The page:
Determining who qualifies as an inventor on a patent application requires careful attention to the facts surrounding each person’s contribution to conception of the invention, as embodied in the patent claims.  In one recent case out of Massachusetts, the court evaluated a complex set of circumstances to resolve an inventorship dispute involving a collaboration between scientists on use of stem cells to treat autoimmune diseases.

The parties to the case are biotechnology companies that focus on stem cell research and development of corresponding therapies and treatments for various diseases involving stem cells.  Dr. Wang, a research scientist at Defendant ImStem, specialized in research on genetic mechanisms of multiple sclerosis including the experimental autoimmune encephalopathy (“EAE”) mouse model.  Dr. Wang contacted two researchers at Plaintiff SCRMI, Drs. Kimbrel and Lanza, to discuss a collaboration involving mesenchymal stem cells (“MSCs”) derived from hemangioblast cells, and the use of the EAE mouse model to test the effectiveness of MSCs to treat autoimmune diseases.  In 2010, the scientists agreed to work together to conduct experiments involving hemangioblast-derived MSCs on the EAE mouse model, and published their work in a scientific journal in 2014.

However, in late 2011, SCRMI filed a provisional patent application that incorporated data from the above-referenced collaboration.  The application only listed Drs. Kimbrel and Lanza as co-inventors—and did not list Dr. Wang.  This application later issued as U.S. Pat. No. 8,961,956.  In 2017, ImStem received its own patent (U.S. Pat. No. 9,745,551) on subject matter relating to the collaboration; the ’551 patent named Dr. Wang as a co-inventor but did not include Drs. Kimbrel and Lanza.

Plaintiffs subsequently filed suit against Defendants, seeking a correction of inventorship on the ’551 patent.  In their Answer, Defendants asserted a counterclaim for correction of inventorship on the ’956 patent, asserting that Dr. Wang contributed the idea of using hemangioblast-derived MSCs in the treatment of multiple sclerosis and other autoimmune disorders—a concept allegedly embodied in claims 3 and 4 of the ’956 patent.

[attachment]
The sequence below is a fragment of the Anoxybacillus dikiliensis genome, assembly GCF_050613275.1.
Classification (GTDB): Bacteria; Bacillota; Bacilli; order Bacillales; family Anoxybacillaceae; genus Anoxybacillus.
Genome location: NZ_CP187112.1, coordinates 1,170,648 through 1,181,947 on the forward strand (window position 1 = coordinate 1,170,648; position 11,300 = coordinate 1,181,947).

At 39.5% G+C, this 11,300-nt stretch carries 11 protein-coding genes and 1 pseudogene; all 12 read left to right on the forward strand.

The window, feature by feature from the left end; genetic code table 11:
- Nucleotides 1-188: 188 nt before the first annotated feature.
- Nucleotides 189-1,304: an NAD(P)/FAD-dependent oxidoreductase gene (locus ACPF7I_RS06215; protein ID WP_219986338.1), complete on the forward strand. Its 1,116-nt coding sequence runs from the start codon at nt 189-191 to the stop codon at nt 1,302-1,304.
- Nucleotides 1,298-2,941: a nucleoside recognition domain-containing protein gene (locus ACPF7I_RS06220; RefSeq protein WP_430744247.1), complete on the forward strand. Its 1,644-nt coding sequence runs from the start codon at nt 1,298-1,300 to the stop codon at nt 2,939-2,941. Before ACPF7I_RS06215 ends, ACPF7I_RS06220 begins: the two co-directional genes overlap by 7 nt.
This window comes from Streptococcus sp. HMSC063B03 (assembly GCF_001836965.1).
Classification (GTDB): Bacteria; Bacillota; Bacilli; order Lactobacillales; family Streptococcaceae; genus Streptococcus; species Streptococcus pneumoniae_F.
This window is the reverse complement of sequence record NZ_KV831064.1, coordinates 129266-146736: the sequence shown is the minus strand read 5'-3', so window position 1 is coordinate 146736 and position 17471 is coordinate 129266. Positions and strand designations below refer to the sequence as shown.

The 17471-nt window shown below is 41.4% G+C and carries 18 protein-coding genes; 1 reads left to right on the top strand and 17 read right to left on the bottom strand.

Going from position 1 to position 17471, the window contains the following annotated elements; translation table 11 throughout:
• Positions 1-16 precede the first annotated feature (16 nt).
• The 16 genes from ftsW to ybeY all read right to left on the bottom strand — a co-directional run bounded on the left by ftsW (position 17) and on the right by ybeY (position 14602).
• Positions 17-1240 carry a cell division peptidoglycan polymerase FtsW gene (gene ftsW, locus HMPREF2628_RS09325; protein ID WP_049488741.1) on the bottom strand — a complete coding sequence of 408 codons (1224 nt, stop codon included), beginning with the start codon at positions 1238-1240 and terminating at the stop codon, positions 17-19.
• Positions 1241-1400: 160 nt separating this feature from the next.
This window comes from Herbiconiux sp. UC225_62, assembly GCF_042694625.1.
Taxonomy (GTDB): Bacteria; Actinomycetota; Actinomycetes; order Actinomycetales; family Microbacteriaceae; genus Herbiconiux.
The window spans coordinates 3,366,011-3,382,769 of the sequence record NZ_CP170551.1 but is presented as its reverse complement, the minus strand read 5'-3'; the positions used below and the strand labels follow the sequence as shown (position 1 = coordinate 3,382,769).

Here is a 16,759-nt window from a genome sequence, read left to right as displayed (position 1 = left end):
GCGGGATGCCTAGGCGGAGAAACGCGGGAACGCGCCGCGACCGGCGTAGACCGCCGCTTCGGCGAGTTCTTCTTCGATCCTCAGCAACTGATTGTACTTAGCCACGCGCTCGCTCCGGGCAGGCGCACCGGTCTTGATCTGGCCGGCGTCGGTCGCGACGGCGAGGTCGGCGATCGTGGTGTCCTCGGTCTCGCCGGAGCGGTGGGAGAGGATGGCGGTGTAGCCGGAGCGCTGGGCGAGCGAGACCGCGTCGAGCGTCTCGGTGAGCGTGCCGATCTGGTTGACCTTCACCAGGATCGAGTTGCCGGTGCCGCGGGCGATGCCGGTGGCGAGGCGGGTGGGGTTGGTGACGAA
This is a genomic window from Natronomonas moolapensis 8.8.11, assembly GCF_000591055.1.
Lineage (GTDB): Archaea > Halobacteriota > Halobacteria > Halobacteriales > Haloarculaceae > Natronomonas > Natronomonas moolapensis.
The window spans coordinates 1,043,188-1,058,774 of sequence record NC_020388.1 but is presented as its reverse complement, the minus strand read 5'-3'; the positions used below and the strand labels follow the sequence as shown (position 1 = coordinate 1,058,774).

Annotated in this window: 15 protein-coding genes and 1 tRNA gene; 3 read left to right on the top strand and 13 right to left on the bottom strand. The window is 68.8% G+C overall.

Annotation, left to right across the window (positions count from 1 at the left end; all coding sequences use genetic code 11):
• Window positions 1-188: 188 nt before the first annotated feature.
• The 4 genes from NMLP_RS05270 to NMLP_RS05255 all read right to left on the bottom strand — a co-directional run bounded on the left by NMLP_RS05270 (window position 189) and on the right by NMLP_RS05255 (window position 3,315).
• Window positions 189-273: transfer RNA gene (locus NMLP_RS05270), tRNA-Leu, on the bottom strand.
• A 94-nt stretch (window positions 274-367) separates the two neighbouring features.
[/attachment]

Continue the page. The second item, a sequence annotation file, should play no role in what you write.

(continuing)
Plaintiffs then filed a motion to dismiss the Defendants’ counterclaim, arguing (i) that Dr. Wang did not contribute anything to the ’956 patent beyond knowledge contained in the prior art (pointing to ten clinical studies cited in the patent); and (ii) Dr. Wang’s alleged contributions to the patent were too insignificant to qualify him as a joint inventor, in part because the method claimed in the patent recites treatment of over 60 diseases with only one of those being multiple sclerosis.

In deciding the motion to dismiss, Judge Burroughs analyzed the two arguments set forth by Plaintiffs and found them lacking.  With respect to the assertion that Dr. Wang did not contribute anything but prior art, the court found that none of the ten studies cited by Plaintiffs describes using hemangioblast-derived MSCs in the treatment of multiple sclerosis or other autoimmune disorders—the very concept that Dr. Wang claims to have contributed to the ’956 patent.  In addition, the PTO Examiner acknowledged that the methods of using hemangioblast-dervied MSCs to treat diseases was not in the prior art.  As a result, Judge Burroughs concluded that Plaintiffs did not establish sufficient facts to show that Dr. Wang’s contribution was in the prior art.

With respect to the assertion that Dr. Wang’s contributions were too insignificant, the court pointed to Plaintiffs’ inability to cite any relevant authority for its position that significance of a contribution is measurable by the number of claim subparts that encompass an idea.  Instead, the court confirmed that there is no bright-line test for determining inventorship, and that a contribution to one claim is enough.  Therefore, Judge Burroughs determined that Plaintiffs failed to provide enough evidence for the court to “fairly measure the significance of Dr. Wang’s alleged contributions against the full ’956 patent.”

Based on the above determinations, the court found that Defendants alleged enough facts to state a plausible claim for relief, and denied Plaintiffs’ motion to dismiss.

The case is Astellas Institute for Regenerative Medicine v. ImStem Biotechnology, Inc., Civil Action No. 17-cv-12239-ADB (September 28, 2018), before Hon. Allison D. Burroughs.   A copy of the court’s order can be found here.